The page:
A home is only as good as its roof. Roofs that leak, are badly insulated, or are otherwise defective can make an otherwise delightful home into a terrible place to live. When buying a home for the first time, there are certain things all homeowners should know: how to recognize water damage, how energy efficient will it be, what algae on a roof looks like, and how old can a roof get before it needs replacement or repair.
When consider buying a home, one of the most important elements to look at is the roof. Whenever possible, hire a professional roofer to inspect the roof for you. This will remove any guesswork about the condition of the roof and inform you of any problems up front. If you choose not to hire a professional, there are some signs you can look for yourself:
- Damaged or missing shingles. This is an obvious sign, and while it may look very bad, it is not necessarily a deal breaker. If there is no underlying damage, shingles are relatively cheap and easy to replace.
- Sagging. This can be a sign of several things: water damage, dry rot, improper installation, bearing too much weight, etc. Depending upon the cause, a sagging area of roof could mean a costly replacement is necessary.
- Moss or algae. Moss growing on the roof can shorten the lifespan of the roof, but algae are relatively harmless, causing mostly visual changes but no real damage.
Cost of Repairs or Replacement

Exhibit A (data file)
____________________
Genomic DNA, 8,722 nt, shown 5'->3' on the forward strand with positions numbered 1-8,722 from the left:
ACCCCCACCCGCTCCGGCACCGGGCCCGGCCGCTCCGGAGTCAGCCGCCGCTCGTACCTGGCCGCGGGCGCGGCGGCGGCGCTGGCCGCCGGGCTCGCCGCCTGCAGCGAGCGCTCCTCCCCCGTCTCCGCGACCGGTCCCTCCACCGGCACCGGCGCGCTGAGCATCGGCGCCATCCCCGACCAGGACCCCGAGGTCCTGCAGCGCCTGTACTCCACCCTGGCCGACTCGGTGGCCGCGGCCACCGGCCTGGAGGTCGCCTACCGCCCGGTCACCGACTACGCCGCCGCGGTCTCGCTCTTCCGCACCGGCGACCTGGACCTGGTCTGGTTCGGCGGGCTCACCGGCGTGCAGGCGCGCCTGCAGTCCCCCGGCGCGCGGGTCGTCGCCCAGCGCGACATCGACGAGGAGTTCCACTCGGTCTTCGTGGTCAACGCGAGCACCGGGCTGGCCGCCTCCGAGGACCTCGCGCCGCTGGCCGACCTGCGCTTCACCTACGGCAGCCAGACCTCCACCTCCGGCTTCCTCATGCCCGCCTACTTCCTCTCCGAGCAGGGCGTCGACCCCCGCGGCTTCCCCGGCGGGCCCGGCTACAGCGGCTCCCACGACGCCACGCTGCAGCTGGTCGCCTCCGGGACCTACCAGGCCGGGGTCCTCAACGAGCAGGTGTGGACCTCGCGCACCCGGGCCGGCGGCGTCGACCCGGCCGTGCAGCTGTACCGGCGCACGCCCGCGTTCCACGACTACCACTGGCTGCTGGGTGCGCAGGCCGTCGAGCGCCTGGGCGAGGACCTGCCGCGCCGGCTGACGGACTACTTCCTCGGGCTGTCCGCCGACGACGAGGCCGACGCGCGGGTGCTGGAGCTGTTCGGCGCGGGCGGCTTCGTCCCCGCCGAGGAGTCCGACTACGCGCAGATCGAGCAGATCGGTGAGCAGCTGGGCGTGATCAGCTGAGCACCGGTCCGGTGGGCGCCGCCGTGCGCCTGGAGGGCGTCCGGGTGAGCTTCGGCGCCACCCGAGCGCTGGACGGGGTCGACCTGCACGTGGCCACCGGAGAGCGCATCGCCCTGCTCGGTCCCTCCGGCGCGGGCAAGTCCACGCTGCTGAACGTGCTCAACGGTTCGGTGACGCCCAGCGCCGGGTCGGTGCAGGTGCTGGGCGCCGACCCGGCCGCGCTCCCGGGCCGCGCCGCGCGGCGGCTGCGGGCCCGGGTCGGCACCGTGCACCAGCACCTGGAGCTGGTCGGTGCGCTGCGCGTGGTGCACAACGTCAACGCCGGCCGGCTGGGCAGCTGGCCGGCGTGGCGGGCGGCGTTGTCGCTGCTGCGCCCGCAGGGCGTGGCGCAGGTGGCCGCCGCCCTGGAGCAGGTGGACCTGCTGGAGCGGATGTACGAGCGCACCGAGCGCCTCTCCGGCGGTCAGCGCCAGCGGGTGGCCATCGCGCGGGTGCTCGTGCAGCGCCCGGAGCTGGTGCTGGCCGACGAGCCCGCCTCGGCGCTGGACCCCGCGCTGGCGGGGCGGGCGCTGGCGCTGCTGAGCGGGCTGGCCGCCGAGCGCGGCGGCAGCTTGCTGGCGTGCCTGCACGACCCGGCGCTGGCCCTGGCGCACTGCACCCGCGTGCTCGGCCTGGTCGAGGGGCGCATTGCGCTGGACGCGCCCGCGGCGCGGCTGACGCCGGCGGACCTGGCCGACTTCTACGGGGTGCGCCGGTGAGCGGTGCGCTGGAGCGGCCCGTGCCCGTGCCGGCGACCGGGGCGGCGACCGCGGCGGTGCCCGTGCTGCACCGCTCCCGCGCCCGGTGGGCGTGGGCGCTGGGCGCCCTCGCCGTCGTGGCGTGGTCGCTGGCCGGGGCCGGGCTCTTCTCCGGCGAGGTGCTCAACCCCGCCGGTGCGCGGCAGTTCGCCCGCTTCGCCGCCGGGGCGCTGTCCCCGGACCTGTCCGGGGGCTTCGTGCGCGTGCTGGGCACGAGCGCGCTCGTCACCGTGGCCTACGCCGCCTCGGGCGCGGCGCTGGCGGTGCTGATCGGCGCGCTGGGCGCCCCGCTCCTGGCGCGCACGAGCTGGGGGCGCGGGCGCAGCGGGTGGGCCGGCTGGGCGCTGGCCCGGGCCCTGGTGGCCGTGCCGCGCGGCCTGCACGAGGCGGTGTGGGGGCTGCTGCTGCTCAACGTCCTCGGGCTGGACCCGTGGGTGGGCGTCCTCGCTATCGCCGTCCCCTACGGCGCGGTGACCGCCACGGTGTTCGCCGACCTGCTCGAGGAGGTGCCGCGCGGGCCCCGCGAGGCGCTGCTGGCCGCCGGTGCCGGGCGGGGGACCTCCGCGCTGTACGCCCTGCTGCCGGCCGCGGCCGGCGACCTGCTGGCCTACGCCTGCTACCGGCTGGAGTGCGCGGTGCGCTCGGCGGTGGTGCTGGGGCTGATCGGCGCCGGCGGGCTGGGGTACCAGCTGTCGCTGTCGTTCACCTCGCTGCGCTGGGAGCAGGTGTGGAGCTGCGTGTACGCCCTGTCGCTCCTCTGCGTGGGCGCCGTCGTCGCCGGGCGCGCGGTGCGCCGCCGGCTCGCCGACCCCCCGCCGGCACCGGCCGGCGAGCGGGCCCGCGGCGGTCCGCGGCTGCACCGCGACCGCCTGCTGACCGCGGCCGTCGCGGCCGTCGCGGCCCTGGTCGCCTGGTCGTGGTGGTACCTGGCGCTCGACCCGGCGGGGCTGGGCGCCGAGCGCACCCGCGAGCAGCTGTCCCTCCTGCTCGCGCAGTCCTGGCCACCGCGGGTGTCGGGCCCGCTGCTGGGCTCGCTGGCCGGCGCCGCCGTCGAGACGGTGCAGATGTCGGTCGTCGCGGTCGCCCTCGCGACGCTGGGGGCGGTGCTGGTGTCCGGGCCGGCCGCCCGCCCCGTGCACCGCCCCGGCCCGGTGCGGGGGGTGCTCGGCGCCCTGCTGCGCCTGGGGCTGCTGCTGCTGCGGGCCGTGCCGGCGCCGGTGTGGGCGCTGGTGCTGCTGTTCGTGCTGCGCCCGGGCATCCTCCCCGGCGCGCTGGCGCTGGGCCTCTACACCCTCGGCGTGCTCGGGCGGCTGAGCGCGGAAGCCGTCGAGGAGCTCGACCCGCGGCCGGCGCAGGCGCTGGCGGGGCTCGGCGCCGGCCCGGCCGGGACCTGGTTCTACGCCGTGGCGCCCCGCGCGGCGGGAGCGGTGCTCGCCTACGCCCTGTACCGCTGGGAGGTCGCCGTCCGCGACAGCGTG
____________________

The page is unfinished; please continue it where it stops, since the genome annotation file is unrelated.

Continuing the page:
If you decide to buy a home with a damaged roof, you will eventually (and maybe sooner than you think) have to pay to have your roof repaired or replaced. Even if your roof is not damaged when you buy the house, the average lifespan of a roof varies widely depending upon climate and roofing material. Be certain to ask for the age of the roof before you buy a house.
Repairing a roof most often runs between $150 and $2,000. The exact cost will be determined by your location, the amount of the roof in need of repair, the roofing materials to be used, and other variables. Replacing a roof factors even more things into the cost:
- Size of the roof.
- Pitch or slope. The steeper the roof, the greater the safety hazard and the more expensive it will be.
- Type of roof needing to be removed and the number of layers to it. Heavier materials take longer to remove and thus will increase the price.
- Type of new roofing. Different types of roof material vary widely in price.
- Installed components of the roofing system. More goes into a roof than shingles. Insulation, ventilation, underlayment and decking materials, etc. will all affect the cost.
- Difficulty of roof access. If the workers have a hard time gaining access to your roof it will increase the price.
- Warranty on the roof. Depending upon what type of warranty you want, additional steps may need to be taken during construction, slowing down the work and increasing the final price.
There are other elements that may need investigation when checking a roof, like the type of lumber for the rafters, quality of sealant, and counter-flashing. Be sure to speak with a knowledgeable roofer before signing the contract to ensure your new home has a stable roof.